An Internet Advertising Service Can Constitute "Use in Commerce"

By Fryer, Patrick | Santa Clara Computer & High Technology Law Journal, November 2005 | Go to article overview

An Internet Advertising Service Can Constitute "Use in Commerce"


Fryer, Patrick, Santa Clara Computer & High Technology Law Journal


INTRODUCTION

At its simplest, trademark infringement is two things in combination: (1) confusing (2) mark use. The bulk of opinions on trademark infringement focus primarily on whether the mark use was sufficiently likely to confuse the public, not whether a party used a mark. And rightly so, since the parties in these cases typically agreed that one party used the mark the other party owned. However, when the alleged infringement is online behavior, the accused has occasion to challenge whether or not what it used was a mark. This article, via a case study of the litigation against the Gator Corporation, assesses the worth of a court dwelling on whether or not the online behavior is mark use and offers this revision of infringement: (1) Causing (2) confusion about a mark.

Businesses increasingly offer their goods and services online as consumers increasingly are willing to purchase those goods and services online. (1) Competition has followed these businesses online. Marketing schemes have learned to target consumers according to the websites that consumers browse. In turn, this targeting has alarmed the website owners, who fear they will lose business because the marketers either annoy the consumers into never returning to their websites or divert the consumers to the website owners' competitors. Acting on their alarm, website owners filed suit against these marketing schemes, alleging as many harms as they could imagine.

This article concerns one marketing scheme, the Gator Corporation's Internet advertising service. This article concerns only two claims for relief (the Lanham Act's infringement and unfair competition provisions), one element ("use in commerce" (2)) common to both claims, and the defenses related to that element. Ultimately, the Gator Corporation's Internet advertising service "uses marks in commerce" and the success of the Gator Corporation's defenses should entirely depend on whether a court will find a "likelihood of confusion" (another element common to both claims) stemming from the Gator Corporation's "use" of the marks. A court should analyze the "likelihood of confusion" element as soon as it is satisfied both that Congress could regulate the Gator Corporation's Internet advertising service as commerce and that the Gator Corporation's behavior affects public perception of the mark owner's mark. This article makes no argument as to the correct final disposition of the infringement and unfair competition claims against the Gator Corporation because it does not analyze the "likelihood of confusion" element.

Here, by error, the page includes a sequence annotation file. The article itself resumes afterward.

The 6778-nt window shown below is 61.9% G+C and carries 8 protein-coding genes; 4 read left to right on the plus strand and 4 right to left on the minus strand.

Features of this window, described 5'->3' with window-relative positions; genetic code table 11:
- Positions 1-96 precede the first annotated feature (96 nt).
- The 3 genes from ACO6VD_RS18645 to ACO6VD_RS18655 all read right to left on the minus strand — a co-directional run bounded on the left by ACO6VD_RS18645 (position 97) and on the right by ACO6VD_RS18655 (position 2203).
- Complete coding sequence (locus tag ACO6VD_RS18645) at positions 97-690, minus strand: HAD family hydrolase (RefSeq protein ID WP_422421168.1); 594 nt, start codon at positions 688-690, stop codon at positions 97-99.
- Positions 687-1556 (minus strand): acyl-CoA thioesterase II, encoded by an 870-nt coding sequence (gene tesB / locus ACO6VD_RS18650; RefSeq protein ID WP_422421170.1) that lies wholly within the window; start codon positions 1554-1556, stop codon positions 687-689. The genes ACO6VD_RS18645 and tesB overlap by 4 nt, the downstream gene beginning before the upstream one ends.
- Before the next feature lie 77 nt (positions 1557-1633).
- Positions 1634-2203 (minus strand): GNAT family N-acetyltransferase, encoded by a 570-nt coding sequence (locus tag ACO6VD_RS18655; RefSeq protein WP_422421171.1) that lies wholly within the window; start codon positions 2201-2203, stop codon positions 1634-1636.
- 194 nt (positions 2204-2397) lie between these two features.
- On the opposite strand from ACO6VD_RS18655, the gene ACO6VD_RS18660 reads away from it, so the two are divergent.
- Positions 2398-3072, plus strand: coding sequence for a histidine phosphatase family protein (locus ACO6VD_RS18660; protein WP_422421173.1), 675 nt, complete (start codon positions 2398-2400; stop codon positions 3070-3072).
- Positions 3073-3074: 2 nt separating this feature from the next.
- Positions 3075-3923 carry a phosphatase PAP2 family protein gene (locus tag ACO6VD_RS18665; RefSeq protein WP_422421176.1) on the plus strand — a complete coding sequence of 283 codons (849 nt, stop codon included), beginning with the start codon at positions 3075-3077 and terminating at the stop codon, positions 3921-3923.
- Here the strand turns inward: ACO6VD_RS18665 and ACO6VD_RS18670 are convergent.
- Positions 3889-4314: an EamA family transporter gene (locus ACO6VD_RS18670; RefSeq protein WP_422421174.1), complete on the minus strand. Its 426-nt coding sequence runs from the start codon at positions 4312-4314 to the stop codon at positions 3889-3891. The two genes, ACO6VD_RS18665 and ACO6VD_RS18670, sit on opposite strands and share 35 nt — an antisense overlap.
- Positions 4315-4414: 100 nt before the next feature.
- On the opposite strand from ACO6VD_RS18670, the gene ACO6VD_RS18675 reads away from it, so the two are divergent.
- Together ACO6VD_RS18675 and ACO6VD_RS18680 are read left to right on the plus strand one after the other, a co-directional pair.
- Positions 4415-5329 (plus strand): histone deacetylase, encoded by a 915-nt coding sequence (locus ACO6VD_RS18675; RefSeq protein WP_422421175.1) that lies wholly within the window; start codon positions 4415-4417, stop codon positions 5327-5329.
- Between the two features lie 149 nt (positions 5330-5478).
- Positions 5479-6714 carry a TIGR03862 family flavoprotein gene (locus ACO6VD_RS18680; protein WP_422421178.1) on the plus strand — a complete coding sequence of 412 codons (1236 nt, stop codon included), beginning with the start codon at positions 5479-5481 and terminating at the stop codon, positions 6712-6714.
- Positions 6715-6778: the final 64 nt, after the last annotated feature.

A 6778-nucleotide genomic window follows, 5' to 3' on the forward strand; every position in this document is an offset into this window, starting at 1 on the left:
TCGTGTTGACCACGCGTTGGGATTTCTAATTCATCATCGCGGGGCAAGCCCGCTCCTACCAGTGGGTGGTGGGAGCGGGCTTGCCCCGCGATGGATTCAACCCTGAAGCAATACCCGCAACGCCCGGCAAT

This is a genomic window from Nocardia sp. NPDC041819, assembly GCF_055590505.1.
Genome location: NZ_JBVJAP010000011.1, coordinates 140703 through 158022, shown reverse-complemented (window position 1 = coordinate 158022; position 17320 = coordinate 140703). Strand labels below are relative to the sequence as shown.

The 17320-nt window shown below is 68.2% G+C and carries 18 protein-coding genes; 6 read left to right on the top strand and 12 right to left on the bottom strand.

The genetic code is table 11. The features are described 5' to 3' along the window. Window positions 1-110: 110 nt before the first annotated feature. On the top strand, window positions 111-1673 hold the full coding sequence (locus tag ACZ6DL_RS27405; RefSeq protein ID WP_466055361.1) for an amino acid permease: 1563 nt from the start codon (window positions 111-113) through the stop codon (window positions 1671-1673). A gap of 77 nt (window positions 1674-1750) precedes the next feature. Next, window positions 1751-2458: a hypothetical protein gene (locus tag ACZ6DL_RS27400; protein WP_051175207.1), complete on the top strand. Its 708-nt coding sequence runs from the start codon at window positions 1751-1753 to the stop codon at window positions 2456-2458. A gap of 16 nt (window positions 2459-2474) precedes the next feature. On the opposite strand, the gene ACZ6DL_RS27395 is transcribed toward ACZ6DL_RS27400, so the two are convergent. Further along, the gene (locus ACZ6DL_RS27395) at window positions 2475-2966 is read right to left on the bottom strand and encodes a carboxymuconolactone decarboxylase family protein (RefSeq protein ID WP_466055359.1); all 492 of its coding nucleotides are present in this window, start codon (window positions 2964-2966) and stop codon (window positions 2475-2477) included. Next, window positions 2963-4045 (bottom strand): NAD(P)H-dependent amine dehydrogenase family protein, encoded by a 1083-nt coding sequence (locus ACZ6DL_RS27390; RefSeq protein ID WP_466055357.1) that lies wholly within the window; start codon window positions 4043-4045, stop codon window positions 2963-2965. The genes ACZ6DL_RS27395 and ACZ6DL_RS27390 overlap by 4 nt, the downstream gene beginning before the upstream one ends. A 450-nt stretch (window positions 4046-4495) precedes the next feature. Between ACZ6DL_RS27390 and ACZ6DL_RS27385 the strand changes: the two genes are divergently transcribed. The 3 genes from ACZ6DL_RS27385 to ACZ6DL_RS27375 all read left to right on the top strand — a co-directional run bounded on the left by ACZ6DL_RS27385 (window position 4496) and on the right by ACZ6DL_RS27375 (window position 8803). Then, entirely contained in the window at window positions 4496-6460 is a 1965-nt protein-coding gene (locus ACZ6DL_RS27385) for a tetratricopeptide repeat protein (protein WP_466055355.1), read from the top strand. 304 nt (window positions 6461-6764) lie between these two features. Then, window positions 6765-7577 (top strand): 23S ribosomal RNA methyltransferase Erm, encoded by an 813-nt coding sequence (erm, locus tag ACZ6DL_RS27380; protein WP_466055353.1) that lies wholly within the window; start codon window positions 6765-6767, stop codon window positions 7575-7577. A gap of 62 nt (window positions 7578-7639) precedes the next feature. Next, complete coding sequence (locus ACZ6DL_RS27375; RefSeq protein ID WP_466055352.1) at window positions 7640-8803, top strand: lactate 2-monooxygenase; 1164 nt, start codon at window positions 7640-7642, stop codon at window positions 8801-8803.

Part I introduces the Gator Corporation and its Internet advertising service. Part II offers background information on marks, the law, and the Internet. Part III summarizes the pleadings against the Gator Corporation. Part IV analyzes whether the Gator Corporation's Internet advertising service constitutes "use in commerce" of marks under federal law and suggests that courts should consider whether the accused's behavior might cause confusion rather than whether the accused used a mark when considering the "use in commerce" element. Part V considers the potential fair use and nominative use defenses that the Gator Corporation could raise. Part VI concludes that the "likelihood of confusion" element--and not the "use in commerce" element or the use defenses--is an open question whose determination should resolve the case against Gator. Part VII considers but rejects the possibility that requiring mark use is useful because requiring mark use discourages nuisance suits that requiring causation would not deter.

I. THE GATOR CORPORATION AND ITS INTERNET ADVERTISING SERVICE (3)

The Gator Corporation ("Gator"), which is the defendant for all intents and purposes, (4) provides for downloads from the World Wide Web ("the Web") (5) of software programs called OfferCompanion and GAIN AdServer (together, "the Gator programs"). (6) The Gator programs automatically run when an Internet user with a Gator program installed on his computer ("Gator subscriber") opens a browser. …

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An Internet Advertising Service Can Constitute "Use in Commerce"
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